“We’ll take care of you.” It was Hutchinson who spoke that time, gentle and convincing.

Durniak almost believed him. Almost.

Durniak glared at Hutchinson from across the table. He tapped the ash off his cigarette while responding, “Sure, you will. Just like you took care of Michael Starsky.”

“Those circumstances were unfortunate,” Carter interjected, “but we’re not talking about him. We are talking about you.”

“Yeah… well… I don’t know what you boys take me for. You think I don’t know what really happened?” Durniak frowned, his forehead wrinkling. “Starsky was no accident. It was decision. Shame, too… I really liked him. As far as cops on the take go, he was by far my favorite.”

“That was nearly 18 years ago!” Carter exploded.

“I never forget a friend,” Durniak stated, a dangerous edge to his voice.

“That is not what we arehere to discuss,” Carter fumed. “Are you going to deal?”

Durniak smirked. He took another drag off his cigarette before abandoning it in the ashtray. Leaning back in his seat, he crossed his arms. He looked at Cooper and then at Hutchinson.

“No,” Durnaik said finally, “I don’t think I will.”


“Well that was a fucking waste of time,” Hutchinson said, a note of frustration in his voice, as he and Carter stood in the descending elevator.

“Joe loves to play games,” Carter said evenly.

Hutchinson shook his head and sighed. What a waste of a trip; he found himself suddenly tired by the thought of the upcoming days. Within the hour, he would be boarding an airplane and enduring the long cross-country journey back to Bay City. Upon arriving, he was expected to report back to Captain Dobey and resume his post by David Starsky’s side.

The sequence of events alone sounded exhausting, and Hutchinson didn’t want to do any of it. He wanted a vacation.

The new development in his relationship with Starsky was making Hutchinson more than a little worried, and the impromptu trip to New York had been a welcome respite. He needed time to get away from the situation, and an opportunity to clear his thoughts.

Hutchinson hadn’t meant for it to happen, and he was sure that Starsky hadn’t either. Sparks had been flickering between the pair for a while, and that night, they had finally turned into a flame. Hutch knew there would be no forgetting that night, and he didn’t want to.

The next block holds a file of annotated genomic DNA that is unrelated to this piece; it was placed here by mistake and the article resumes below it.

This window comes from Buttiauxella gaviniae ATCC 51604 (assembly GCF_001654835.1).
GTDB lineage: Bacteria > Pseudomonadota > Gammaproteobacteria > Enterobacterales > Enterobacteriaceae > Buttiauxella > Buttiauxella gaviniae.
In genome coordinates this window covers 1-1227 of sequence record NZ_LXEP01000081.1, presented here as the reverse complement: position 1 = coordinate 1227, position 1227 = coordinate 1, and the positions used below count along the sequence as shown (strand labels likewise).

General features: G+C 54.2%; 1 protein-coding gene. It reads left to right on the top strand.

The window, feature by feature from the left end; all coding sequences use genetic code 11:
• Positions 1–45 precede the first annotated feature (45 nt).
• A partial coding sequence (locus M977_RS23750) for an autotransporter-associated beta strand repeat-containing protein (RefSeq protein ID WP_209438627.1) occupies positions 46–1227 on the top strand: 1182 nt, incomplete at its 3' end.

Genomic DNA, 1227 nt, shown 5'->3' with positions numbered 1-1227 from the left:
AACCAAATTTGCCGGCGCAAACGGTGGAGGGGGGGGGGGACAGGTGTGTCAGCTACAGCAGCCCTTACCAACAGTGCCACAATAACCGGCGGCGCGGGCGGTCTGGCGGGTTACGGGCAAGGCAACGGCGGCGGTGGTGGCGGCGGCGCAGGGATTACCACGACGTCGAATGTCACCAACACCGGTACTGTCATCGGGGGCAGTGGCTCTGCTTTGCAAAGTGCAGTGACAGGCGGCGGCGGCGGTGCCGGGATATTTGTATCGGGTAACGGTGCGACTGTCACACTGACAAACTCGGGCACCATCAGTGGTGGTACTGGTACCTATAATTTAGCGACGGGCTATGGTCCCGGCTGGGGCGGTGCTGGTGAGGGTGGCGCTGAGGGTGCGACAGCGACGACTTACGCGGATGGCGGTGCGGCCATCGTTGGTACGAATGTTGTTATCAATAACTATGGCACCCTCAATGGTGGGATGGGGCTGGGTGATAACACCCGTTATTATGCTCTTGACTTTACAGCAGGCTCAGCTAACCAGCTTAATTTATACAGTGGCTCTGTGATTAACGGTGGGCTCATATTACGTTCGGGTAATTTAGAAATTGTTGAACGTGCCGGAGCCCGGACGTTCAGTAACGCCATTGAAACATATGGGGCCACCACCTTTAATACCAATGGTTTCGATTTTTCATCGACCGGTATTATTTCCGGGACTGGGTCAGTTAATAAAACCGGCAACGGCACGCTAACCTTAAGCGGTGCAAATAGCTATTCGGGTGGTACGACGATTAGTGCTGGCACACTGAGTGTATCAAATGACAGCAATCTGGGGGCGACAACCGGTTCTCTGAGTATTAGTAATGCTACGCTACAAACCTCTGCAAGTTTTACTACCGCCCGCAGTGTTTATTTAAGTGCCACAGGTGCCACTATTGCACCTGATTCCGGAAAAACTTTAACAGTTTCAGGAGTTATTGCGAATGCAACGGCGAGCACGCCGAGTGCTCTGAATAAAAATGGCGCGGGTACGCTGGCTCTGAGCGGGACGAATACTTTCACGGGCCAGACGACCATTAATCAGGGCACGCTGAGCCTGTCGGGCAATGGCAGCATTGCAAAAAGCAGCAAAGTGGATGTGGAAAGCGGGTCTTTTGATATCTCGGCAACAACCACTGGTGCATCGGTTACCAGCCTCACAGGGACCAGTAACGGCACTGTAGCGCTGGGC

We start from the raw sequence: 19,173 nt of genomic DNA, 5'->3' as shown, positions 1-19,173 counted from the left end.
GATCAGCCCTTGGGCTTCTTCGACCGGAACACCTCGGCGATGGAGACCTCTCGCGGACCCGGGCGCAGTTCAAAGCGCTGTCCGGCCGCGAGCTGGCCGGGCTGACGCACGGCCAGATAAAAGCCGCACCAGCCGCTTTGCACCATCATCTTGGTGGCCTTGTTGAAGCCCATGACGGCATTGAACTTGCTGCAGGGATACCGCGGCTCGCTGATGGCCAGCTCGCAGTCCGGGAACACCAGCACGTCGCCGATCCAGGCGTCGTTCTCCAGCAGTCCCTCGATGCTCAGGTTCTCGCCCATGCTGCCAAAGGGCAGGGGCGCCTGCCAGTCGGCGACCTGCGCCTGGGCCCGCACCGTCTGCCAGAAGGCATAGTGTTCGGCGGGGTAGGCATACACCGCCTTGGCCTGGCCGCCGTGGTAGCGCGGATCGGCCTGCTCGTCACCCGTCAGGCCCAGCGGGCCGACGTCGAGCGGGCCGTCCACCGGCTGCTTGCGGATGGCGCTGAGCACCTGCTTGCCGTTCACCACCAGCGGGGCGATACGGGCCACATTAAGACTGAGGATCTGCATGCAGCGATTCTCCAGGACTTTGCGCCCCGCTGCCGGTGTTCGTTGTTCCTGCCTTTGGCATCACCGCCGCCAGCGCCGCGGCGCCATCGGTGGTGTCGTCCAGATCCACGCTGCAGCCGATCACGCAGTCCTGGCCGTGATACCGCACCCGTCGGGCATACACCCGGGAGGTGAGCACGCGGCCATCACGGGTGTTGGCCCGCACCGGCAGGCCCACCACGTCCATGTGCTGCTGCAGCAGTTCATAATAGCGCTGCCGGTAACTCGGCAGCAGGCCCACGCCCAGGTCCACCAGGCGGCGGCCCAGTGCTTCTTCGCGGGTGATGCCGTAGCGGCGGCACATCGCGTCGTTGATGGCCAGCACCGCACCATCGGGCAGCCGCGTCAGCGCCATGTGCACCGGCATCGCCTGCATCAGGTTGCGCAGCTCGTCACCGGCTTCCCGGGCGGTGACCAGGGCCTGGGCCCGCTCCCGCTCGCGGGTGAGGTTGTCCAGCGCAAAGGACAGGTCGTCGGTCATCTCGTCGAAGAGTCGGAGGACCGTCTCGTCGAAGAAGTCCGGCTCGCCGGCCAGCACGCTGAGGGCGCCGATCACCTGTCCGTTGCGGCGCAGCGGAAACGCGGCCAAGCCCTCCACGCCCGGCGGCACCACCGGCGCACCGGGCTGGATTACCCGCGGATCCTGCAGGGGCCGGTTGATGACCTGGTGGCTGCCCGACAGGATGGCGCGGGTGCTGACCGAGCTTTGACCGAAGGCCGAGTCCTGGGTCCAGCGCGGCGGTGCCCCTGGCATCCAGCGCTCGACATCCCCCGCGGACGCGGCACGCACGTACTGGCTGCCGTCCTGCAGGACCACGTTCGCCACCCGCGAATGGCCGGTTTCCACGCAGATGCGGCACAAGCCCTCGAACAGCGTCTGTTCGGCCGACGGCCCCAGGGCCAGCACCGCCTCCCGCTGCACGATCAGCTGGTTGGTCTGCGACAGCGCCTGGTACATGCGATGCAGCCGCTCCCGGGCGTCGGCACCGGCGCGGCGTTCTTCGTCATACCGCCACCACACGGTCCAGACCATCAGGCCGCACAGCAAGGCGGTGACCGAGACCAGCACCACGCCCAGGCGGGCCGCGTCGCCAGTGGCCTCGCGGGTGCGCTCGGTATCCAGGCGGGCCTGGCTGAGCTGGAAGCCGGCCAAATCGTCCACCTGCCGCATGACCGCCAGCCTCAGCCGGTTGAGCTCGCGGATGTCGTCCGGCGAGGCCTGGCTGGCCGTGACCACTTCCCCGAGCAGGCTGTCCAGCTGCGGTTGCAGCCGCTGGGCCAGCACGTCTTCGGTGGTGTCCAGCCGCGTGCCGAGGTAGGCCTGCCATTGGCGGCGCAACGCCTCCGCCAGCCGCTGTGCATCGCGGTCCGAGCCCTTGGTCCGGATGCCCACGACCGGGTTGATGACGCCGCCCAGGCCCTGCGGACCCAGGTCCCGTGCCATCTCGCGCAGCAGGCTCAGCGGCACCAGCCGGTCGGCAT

Starsky had kissed him, and the events that had taken place, covered by the darkness of night, had changed everything. There would be no more running away from the attraction that Hutchinson felt for the curly haired detective.

Hutchinson had never expected to like Starsky; their personalities were just so opposing. He hadn’t thought they could become friends, and he definitely hadn’t expected to fall in love with him. However, Starsky had such a way about him, all charisma and energy. Hutchinson couldn’t help but like Starsky—he couldn’t help but love him, but loving Starsky presented a huge problem for him professionally. Starsky was a person of interest to the FBI, and Hutchinson had been assigned to monitor him, not become his lover. Things were becoming much too complicated.

What a mess.

Hutchinson found himself frustrated with his situation with the FBI. He had been tracking Starsky for a couple years now, and he hadn’t done anything suspicious. In fact, Starsky didn’t seem to have any remaining connection to Durniak at all, and the FBI’s continued interest in him was starting to seem a bit excessive. But Hutchinson wasn’t paid to ask questions or advise the Bureau on his personal opinion of David Starsky’s character. No, he was there to watch and wait. So, that is exactly what he did.


January 28, 1979

“Well.” Laura looked at Starsky expectantly. “What do you think?”

Starsky considered the cavernous living area, taking in the tarp covered furniture and floor. This was not what he had pictured when he agreed to help Laura re-paint. He had been prepared for a quick job, not an area the size of a hotel lobby. This was going to take all night.

“Is this house a clown car?” Starsky groused. “The outside of this place sure don’t look like this room should be this big.”

“Looks are deceiving.” Laura leaned against a wall and rolled her eyes. “Hey, you are the one who offered, remember? I told you I was perfectly fine doing this job alone, but you just had to insist.”

Starsky and Laura had been spending an increasing amount of time together. The night Starsky walked the intoxicated Laura to her home, marked the beginning of their strong friendship. Although, neither person had the intention of dating the other, they soon found that their personalities were complimentary enough, and they settled into easy companionship.